Residents’ concerns about the condition of the city’s roads and footpaths need to be addressed in the 2021-31 Long Term Plan believes Urban Development and Transport Committee Chair Mike Davidson.
A common theme of the residents’ surveys carried out by Christchurch City Council over the past few years has been dissatisfaction with the condition of the city’s roads and footpaths.
Ten years on from the earthquakes, residents are understandably tired of bumpy, uneven roads.
In the most recent survey only 26 per cent of those who took part were satisfied with the condition of the roads while just 40 per cent were satisfied with the condition of the footpaths.
Fixing and maintaining roads so that they are safe and good to drive on is part of the Council’s core business. While the condition of our roads is a legacy of the earthquakes, it is glaringly obvious from the survey findings that residents expect a higher level of service than they are currently getting.
When we develop our 2021-31 Long Term Plan (LTP) – the document that sets out our work programme for the next 10 years and how we are going to pay for it – we need to respond to residents’ concerns about the state of the road network.
We made a start on that earlier this year when we put $4.5 million more than we had initially budgeted into our 2020/21 Annual Plan for fixing potholes and resurfacing. Road renewal work will need to remain an area of focus over the next 10 years in order to get Christchurch’s road network to a standard that satisfies most residents.
If we want to spend more on this core part of our businesses, we may have to cut spending in other areas.
When a council sets a budget it is always a balancing act. If it decides to spend more money in one area, then cuts need to be made elsewhere unless the council is willing to keep putting rates up.
It is one of the conversations that we might need to have with our residents in the coming months: Would they be willing to pay an extra $1 a week in rates if it meant we could improve the smoothness of the roads?
Funding issues aside, we need to make sure we don’t over-promise and under-deliver. There is no point in us committing to a big capital works programme if we don’t have the capacity to deliver it. We need to be realistic about what we can do in any given year and not set false expectations.
During the next LTP I want us to also respond to our residents’ desires for action on climate change and for a safer transport network with better active and public transport options.
Those two desires dovetail together. Transport accounts for more than half of Christchurch’s greenhouse gas emissions. If we can get people using their cars less and buses and active modes of travel more, it could make a significant difference to our carbon footprint.
Christchurch City Council isn’t responsible for running public transport in Christchurch - that’s Environment Canterbury’s job. However, we are responsible for providing the bus lanes, stops and shelters, and the passenger facilities required for the public transport network.
As we develop our Long Term Plan, we will need to make sure that the work we are planning in the public transport space aligns with Environment Canterbury’s plans to grow bus passenger numbers.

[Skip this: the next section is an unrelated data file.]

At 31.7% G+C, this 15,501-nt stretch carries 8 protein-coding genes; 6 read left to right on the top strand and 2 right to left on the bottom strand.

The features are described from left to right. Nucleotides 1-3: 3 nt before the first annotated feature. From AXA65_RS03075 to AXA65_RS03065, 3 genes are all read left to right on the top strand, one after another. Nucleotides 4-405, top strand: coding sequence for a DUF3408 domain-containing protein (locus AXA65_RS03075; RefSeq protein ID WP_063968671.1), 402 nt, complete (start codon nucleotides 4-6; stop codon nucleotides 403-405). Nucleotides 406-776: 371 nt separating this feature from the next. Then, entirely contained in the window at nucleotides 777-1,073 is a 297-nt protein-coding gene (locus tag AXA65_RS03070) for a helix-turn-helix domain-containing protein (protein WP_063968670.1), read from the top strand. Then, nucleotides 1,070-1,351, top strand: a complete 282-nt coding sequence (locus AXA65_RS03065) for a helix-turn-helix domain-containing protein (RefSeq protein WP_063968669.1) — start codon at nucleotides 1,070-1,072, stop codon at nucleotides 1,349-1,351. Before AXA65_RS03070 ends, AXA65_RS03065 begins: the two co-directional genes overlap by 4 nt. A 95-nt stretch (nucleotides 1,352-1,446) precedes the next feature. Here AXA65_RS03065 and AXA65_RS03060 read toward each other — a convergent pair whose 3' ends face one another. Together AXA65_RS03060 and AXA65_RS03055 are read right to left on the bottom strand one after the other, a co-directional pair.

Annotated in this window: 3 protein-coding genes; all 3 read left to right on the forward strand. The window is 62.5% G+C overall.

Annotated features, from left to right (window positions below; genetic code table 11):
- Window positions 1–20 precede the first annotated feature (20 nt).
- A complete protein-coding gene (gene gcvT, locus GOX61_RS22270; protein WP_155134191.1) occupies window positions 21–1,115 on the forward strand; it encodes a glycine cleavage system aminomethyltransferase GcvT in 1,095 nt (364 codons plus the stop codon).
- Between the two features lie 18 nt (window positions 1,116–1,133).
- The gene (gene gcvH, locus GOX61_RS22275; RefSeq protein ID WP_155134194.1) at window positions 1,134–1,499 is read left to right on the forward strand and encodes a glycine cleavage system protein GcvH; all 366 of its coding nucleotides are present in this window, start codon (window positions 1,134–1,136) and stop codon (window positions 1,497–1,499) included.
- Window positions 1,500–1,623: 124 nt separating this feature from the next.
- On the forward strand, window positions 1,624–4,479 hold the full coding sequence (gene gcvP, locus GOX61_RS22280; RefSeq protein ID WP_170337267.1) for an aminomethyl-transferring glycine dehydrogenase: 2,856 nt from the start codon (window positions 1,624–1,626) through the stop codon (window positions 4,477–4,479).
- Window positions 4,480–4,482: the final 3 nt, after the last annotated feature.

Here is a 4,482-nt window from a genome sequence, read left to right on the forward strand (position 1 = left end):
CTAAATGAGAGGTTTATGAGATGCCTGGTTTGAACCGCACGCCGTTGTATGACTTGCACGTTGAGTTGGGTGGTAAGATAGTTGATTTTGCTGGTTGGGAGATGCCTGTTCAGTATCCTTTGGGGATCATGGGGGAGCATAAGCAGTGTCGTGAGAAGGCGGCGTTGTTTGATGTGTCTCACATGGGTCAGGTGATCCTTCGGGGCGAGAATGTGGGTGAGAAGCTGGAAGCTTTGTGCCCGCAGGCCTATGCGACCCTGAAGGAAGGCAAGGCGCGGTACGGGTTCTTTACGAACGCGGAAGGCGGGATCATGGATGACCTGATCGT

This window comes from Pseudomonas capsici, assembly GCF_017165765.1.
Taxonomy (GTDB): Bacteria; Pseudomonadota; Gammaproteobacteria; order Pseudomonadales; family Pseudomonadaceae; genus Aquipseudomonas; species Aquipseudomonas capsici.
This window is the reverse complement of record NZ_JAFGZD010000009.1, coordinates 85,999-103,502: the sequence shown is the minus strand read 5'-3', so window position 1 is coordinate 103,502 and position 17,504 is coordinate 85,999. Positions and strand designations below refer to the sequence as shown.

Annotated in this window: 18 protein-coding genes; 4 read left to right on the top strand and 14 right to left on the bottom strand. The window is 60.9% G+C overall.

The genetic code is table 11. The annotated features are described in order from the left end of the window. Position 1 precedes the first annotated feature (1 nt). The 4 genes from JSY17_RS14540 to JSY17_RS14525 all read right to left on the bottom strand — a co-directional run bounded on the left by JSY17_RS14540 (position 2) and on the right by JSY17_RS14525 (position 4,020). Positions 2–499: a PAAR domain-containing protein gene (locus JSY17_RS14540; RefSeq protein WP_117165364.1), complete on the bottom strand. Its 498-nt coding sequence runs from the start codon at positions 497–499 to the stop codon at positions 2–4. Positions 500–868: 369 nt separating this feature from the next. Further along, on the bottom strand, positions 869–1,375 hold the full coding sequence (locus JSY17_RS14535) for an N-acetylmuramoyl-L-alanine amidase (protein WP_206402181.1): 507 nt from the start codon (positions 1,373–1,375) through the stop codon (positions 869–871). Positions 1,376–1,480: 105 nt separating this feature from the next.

Cycling, as a mode of active transport, is growing in popularity worldwide. We are in a fortunate position in Christchurch to take advantage of that trend as we are part way through building a comprehensive network of major cycle routes that will make it easier and safer for people to move around the city by bike.
The cycleways are easing the pressure on our roads by encouraging more people to try cycling as an alternative to travelling by car.
In the past few months we have secured $71.5 million in Government funding for our cycleways, which has allowed construction work to be brought forward on five of the major cycle routes. The Government funding means that much of the cycleway work planned over the next few years will be done at very little cost to ratepayers.
We are on track to have the major cycleway network completed in 2028, but I personally believe that on the back of the Government's funding investment, there is an opportunity in the LTP to accelerate the programme so that we can bring the network completion date forward to 2025.
It is one of many issues that I’m looking forward to discussing with residents as we work through the Long Term Plan process.
Nearly all of the transport improvement projects undertaken by Christchurch City Council are part-funded by Waka Kotahi NZ Transport Agency.
The Council looks after 2178km of sealed roads, 324km of unsealed roads, 2581km of footpaths, 353 road bridges,116 foot bridges, 103 culverts, one ford, two underpasses and 1611 retaining walls.
It is responsible for more than 40km of separated cycleways, 115km of shared paths and 348 signalised intersections.
In a typical year maintenance crews in Christchurch and Banks Peninsula fix around 20,000 potholes, sweep 39,800km of kerb, clean 34,195 sumps and maintain 55,200 signs.
They also reseal about 80km of road and 30km of footpath.
Within the central city, Council provides 1200 metered on-street car parks, 6750 non-metered on-street car parks, 900 off-street car parks and maintains 437 parking metres.
It is responsible for more than 65,720 roadside trees and 38,145 street lights.
It provides 4km of tram line and 943 bus shelters, signs and furniture.